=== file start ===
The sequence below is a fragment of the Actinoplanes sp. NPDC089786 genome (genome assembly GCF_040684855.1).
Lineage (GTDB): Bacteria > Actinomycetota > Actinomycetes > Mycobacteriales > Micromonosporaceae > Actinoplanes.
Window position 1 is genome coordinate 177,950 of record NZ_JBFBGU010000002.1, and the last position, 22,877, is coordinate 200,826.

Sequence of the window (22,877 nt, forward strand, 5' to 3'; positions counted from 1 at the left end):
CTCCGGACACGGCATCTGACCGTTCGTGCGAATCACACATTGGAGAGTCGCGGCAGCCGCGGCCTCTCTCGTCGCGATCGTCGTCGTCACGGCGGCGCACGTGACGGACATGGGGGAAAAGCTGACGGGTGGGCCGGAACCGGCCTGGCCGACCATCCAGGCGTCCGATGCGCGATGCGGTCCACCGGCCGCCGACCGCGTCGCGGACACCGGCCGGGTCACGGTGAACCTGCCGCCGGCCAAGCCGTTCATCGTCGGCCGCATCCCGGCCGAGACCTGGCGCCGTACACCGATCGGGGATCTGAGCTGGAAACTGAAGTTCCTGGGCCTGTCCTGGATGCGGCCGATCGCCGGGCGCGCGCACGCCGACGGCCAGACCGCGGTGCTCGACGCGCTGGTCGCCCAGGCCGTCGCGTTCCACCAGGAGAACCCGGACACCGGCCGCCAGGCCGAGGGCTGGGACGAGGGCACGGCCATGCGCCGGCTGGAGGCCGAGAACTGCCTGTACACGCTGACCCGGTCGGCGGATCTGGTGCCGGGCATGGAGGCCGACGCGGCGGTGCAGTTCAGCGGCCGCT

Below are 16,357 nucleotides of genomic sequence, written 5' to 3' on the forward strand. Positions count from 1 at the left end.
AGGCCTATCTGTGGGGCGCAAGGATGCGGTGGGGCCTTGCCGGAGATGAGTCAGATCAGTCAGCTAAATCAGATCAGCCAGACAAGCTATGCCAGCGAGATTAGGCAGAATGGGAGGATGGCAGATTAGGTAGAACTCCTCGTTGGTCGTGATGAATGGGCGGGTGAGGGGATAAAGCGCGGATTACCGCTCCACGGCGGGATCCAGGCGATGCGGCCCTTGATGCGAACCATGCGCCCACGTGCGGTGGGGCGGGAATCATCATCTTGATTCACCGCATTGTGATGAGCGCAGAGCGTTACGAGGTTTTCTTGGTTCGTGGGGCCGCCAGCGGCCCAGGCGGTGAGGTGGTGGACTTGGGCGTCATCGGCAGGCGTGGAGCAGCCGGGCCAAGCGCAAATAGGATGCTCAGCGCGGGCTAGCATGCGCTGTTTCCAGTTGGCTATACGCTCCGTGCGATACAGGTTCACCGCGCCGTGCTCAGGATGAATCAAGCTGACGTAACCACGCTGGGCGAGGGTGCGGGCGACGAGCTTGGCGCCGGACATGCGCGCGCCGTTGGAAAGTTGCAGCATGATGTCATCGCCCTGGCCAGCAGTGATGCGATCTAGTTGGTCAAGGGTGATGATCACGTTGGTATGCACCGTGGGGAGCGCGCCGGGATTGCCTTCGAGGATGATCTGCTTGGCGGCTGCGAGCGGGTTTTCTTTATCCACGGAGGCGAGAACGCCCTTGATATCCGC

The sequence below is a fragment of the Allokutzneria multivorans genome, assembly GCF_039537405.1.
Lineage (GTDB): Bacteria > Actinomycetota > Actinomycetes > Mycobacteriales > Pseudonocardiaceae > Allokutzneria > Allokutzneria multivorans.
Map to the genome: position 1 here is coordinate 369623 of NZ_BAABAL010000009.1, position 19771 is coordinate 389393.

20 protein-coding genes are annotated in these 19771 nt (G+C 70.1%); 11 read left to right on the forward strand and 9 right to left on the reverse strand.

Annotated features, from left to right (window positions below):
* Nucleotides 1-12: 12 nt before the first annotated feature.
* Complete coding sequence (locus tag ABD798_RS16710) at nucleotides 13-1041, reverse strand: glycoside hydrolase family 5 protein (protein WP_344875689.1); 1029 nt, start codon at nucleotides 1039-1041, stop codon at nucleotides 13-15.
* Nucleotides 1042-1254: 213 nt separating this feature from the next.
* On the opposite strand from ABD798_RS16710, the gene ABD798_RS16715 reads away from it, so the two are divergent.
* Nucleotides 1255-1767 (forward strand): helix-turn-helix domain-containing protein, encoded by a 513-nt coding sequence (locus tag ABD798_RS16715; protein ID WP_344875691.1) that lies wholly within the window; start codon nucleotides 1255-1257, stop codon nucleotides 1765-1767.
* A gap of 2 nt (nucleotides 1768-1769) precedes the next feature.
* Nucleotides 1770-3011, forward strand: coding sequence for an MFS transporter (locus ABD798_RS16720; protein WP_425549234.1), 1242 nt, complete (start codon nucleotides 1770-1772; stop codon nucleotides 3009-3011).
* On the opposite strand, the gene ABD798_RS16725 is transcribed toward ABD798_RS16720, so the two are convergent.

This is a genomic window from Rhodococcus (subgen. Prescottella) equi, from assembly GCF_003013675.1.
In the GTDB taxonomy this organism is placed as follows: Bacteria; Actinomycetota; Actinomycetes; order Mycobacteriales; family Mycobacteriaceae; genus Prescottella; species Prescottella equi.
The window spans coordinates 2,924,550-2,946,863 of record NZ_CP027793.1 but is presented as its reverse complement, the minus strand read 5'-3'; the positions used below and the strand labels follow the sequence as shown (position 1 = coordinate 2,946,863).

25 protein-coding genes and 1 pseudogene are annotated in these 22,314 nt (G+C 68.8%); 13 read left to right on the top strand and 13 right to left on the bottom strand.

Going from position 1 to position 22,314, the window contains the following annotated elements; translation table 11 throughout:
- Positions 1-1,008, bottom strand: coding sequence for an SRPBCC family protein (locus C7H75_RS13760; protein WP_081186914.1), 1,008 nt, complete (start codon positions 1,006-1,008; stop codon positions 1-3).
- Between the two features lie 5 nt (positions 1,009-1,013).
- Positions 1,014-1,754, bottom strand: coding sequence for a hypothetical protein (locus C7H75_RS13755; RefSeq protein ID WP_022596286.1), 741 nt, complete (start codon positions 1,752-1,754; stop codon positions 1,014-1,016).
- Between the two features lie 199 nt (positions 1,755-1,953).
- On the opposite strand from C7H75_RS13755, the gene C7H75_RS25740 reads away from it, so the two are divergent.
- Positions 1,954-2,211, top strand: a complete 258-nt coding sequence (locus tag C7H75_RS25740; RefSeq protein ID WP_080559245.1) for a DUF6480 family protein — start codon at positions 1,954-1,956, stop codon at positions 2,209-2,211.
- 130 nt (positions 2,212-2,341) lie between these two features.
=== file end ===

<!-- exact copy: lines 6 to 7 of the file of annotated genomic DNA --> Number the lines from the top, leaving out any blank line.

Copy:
Below are 16,357 nucleotides of genomic sequence, written 5' to 3' on the forward strand. Positions count from 1 at the left end.
AGGCCTATCTGTGGGGCGCAAGGATGCGGTGGGGCCTTGCCGGAGATGAGTCAGATCAGTCAGCTAAATCAGATCAGCCAGACAAGCTATGCCAGCGAGATTAGGCAGAATGGGAGGATGGCAGATTAGGTAGAACTCCTCGTTGGTCGTGATGAATGGGCGGGTGAGGGGATAAAGCGCGGATTACCGCTCCACGGCGGGATCCAGGCGATGCGGCCCTTGATGCGAACCATGCGCCCACGTGCGGTGGGGCGGGAATCATCATCTTGATTCACCGCATTGTGATGAGCGCAGAGCGTTACGAGGTTTTCTTGGTTCGTGGGGCCGCCAGCGGCCCAGGCGGTGAGGTGGTGGACTTGGGCGTCATCGGCAGGCGTGGAGCAGCCGGGCCAAGCGCAAATAGGATGCTCAGCGCGGGCTAGCATGCGCTGTTTCCAGTTGGCTATACGCTCCGTGCGATACAGGTTCACCGCGCCGTGCTCAGGATGAATCAAGCTGACGTAACCACGCTGGGCGAGGGTGCGGGCGACGAGCTTGGCGCCGGACATGCGCGCGCCGTTGGAAAGTTGCAGCATGATGTCATCGCCCTGGCCAGCAGTGATGCGATCTAGTTGGTCAAGGGTGATGATCACGTTGGTATGCACCGTGGGGAGCGCGCCGGGATTGCCTTCGAGGATGATCTGCTTGGCGGCTGCGAGCGGGTTTTCTTTATCCACGGAGGCGAGAACGCCCTTGATATCCGC